Electric scooters are to be fitted with 'artificial noise devices' to reduce the risk of people being mown down by people whizzing around pavements on the silent devices.
The new sound effects will be introduced next year, once it has been established which ones work best.
It will doubtless be an infuriating bleeping sound of some description, which will of course add to the joy of walking around towns already marred by various barriers, stickers and warning signs.
May I be the first to suggest an alternative sound, less painful on the eardrums? Let's make all these scooters play the Rupert the Bear theme tune. And to improve visibility for the hard of hearing, all riders should wear yellow checked scarves and tartan slacks.
A fool and his money are easily parted. Leeak Khan, a doctor India, claims he was conned out of £72,000 by a trickster who sold him a fake Aladdin's lamp after apparently giving it a rub to make a genie appear.
But when he got the lamp home, Dr Khan found it didn't work, and the penny dropped that the genie was actually a mate of the conman who was in on the fiddle. So naturally he contacted the authorities and complained his magic lamp wasn't fit for purpose.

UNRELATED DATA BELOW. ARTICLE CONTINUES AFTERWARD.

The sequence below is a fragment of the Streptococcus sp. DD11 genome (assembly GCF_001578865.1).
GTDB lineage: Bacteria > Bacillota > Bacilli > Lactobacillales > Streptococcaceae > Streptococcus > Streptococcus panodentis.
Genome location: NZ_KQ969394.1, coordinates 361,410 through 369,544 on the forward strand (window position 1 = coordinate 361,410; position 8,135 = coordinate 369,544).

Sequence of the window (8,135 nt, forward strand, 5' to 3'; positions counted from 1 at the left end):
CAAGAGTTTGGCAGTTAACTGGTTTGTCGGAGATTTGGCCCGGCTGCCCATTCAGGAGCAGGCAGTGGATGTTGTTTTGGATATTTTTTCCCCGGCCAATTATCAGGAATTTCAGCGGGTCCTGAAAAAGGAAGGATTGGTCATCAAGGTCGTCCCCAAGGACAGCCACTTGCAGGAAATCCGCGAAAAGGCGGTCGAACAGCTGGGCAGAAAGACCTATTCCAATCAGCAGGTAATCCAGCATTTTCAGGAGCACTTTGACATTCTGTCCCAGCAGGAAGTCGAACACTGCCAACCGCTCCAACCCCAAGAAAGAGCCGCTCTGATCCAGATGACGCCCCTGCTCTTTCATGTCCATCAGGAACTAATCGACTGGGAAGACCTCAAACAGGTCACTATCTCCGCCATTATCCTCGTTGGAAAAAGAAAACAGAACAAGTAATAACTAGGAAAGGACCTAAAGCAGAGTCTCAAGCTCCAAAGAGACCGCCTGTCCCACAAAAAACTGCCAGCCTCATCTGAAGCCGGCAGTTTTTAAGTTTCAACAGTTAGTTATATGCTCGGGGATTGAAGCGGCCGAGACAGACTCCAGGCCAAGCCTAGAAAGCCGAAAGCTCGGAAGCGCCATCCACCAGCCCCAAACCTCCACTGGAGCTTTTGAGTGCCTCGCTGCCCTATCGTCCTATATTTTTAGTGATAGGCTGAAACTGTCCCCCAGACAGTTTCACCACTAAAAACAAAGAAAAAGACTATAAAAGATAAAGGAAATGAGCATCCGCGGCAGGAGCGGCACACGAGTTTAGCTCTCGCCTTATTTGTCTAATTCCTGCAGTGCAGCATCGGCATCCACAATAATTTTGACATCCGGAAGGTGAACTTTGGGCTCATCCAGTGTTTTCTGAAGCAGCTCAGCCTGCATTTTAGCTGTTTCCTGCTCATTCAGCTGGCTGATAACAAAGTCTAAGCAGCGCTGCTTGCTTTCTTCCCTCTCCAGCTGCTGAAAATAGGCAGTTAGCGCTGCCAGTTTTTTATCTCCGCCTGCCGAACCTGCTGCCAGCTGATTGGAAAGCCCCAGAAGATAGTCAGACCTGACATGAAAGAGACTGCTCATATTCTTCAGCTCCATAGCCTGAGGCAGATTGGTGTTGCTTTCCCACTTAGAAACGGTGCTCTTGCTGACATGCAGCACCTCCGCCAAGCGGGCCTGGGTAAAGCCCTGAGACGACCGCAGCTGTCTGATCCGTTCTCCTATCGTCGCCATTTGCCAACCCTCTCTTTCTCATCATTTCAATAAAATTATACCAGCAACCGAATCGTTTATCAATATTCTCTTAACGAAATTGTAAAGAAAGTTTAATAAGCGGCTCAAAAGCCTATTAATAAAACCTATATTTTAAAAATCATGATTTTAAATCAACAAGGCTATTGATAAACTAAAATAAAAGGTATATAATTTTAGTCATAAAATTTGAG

"Erm, I wonder if you could help me? I've just paid 72 grand for a magic lamp, but it doesn't seem to work, I think it might be a fake. Is there any way I might get my money back?"
At least it didn't happen here. Because I'm not sure I would be too happy my GP thought a popular children's pantomime was actually a fact-based documentary.
"Antiobiotics? You don't need them squire. Just take these magic beans, get yourself a goose that lays golden eggs, and you should be right as rain."
The tricksters told Dr Khan the lamp would bring wealth and good fortune. Well it certainly did for them.
Amid the hullabaloo about the US presidential election, one truly terrifying news item closer to home has slipped under the radar.
The Law Commission, a quango headed by Appeal Court judge Sir Nicholas Green, is calling for an extension of 'hate crime' laws to cover private conversations in the home. Not only that, the commission wants a major expansion of their scope to cover sub-cultures such as goths, punks, nudists, vegans and sex fetishists. And for stiffer sentencing, with jail terms of up to seven years.
While they insist this is not the intention, it doesn't take a massive leap of imagination to see half a dozen officers with Tasers rocking up on the doorstep because Uncle Barry made a disparaging remark about the Quorn nutroast.
And how will these laws be enforced? Will all those voice-activated devices in the home be secretly programmed to pick up offending terminology? Or will it be done the old-fashioned way, with undercover police officers in light blue tracksuits masquerading as family friends, like they did in East Germany?
Either way, this troubles me far more than who will be the next leader of a country 4,000 miles away.